Casino operator MGM Resorts International said Wednesday that it lost slightly less money in this year's first quarter than last year's and its overall revenue rose slightly, even with a 5 percent drop in gambling revenue.
The news sent its shares soaring.
MGM Resorts said its overall revenue rose 3 percent to $1.5 billion as room prices and occupancy rates increased and its convention business improved. Most of MGM Resorts' revenue _ almost 65 percent _ comes not from gambling but from food, drinks, entertainment, retail and its hotel rooms.
The company reported a loss of $89.9 million for the period that ended March 31, compared with $96.7 million a year earlier. That's a loss of 18 cents per share, compared with 22 cents per share a year earlier, for the Las Vegas company in which billionaire Kirk Kerkorian is a major investor.
Excluding one-time items, MGM Resorts said its loss was 16 cents per share, beating the average forecast from analysts polled by FactSet for an adjusted loss of 19 cents per share. Analysts expected revenue of $1.51 billion.
MGM Resorts CEO Jim Murren said there were signs that customers were willing to spend more in its casinos.
"We've got a lot more work to do, but we're off to a good start here this year," Murren said.
Murren told The Associated Press that he expected customers visits to keep increasing, and he said the company will keep its costs in check, which will help its bottom line.
"We are off to a better start here than we had predicted but I do believe it's going to be an extended-year recovery _ not an aggressive, V-shaped recovery," Murren said. "I believe, though, that the macroeconomics are on our side."
MGM Resorts' shares rose 10.3 percent, or $1.33, to close at $14.22 Wednesday.
"We would categorize this morning's result as solid," analyst Carlo Santarelli of Wells Fargo Securities told investors. "We think these results do nothing to upset or disturb the longer-term MGM recovery thesis."
Gambling revenue dropped 5 percent to $582.3 million largely due to a drop in the company's hold percentage _ the share that it won of the money customers bet on table games.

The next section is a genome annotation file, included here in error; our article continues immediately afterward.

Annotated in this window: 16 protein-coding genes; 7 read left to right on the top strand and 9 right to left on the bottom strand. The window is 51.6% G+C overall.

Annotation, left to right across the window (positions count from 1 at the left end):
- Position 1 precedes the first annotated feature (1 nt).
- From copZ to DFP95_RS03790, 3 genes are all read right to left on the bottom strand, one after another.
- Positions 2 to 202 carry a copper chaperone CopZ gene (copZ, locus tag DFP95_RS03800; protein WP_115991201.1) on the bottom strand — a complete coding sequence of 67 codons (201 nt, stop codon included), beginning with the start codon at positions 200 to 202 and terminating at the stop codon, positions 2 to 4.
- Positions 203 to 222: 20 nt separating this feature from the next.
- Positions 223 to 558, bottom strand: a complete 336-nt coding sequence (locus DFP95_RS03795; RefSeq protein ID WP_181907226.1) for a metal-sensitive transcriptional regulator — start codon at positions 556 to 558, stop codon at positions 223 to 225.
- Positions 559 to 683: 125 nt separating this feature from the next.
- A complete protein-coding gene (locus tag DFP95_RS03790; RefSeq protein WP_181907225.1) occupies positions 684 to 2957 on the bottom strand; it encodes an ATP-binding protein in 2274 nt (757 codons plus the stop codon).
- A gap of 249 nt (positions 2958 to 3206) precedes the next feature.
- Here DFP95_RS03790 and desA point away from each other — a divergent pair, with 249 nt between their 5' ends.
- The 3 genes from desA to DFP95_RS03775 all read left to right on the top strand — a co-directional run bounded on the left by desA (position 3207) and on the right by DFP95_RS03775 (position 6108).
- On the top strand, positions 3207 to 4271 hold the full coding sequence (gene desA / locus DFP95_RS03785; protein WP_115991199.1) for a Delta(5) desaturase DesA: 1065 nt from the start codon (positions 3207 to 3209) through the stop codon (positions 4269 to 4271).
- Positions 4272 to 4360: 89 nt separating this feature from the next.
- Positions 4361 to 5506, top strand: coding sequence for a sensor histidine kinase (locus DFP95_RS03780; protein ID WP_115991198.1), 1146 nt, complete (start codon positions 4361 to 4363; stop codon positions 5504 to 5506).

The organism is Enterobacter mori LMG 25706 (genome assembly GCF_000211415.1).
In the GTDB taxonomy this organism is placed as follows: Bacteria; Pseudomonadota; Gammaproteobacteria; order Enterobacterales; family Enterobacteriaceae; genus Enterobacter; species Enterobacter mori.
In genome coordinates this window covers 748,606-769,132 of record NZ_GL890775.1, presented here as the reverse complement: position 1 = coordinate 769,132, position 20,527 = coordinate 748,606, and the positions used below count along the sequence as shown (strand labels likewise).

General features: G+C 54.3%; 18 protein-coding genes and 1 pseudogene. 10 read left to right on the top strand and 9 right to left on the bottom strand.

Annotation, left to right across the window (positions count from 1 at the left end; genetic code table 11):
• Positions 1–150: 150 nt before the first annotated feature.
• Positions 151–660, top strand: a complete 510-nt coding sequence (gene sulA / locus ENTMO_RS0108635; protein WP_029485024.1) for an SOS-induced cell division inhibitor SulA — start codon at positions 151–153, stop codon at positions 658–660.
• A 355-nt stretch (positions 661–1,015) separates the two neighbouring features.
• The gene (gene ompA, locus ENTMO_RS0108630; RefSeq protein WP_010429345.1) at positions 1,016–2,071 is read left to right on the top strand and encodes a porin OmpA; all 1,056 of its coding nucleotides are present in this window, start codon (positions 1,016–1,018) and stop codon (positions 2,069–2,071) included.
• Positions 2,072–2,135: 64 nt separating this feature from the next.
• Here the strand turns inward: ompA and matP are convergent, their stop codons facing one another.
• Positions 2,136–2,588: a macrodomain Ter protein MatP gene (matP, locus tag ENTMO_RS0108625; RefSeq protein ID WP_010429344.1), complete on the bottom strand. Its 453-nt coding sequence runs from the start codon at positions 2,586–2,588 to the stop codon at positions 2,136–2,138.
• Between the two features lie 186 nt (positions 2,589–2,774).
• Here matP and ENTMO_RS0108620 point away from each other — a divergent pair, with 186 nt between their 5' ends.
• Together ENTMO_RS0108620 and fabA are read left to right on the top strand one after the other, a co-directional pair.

The company said its hold percentage on table games including blackjack, baccarat and craps fell below 19 percent, the low end of what it expects. Last year, the figure was about 21 percent, about the average of what Resorts expects.
Chief Financial Officer Dan D'Arrigo said company officials couldn't explain the drop with a difference in the way its gamblers were behaving.
"We looked at the length of play; that does not look like that's been impacted," D'Arrigo said. "It's purely just a run of bad luck."
Murren said events like Chinese New Year and New Year's Eve attract more high rollers to the company's casinos, and their presence makes its gambling revenue waver more than during the rest of the year.
"That type of activity typically happens in the fourth and first quarter, thus leading to more volatility," Murren said.
Revenue from slots increased 1 percent.
The quarter's results included a loss of 2 cents per share on retiring some debt tied to CityCenter, the company's massive joint venture with Dubai World on the Las Vegas Strip.
The company improved its revenues in each of the rest of its segments besides reimbursed costs.
Room revenue increased 13 percent to, $368.3 million, the company said. Revenue per available room, a key metric for hoteliers, improved 16 percent on the Las Vegas Strip.
In Macau, where MGM Resorts shares in a joint venture with Pansy Ho, the company said its share or operating income improved to $62 million compared with $26 million during the same quarter one year ago.
MGM Resorts said it had $12.3 billion in debt as of March 31 and $431.3 million in cash.
Oskar Garcia can be reached at http://twitter.com/oskargarcia.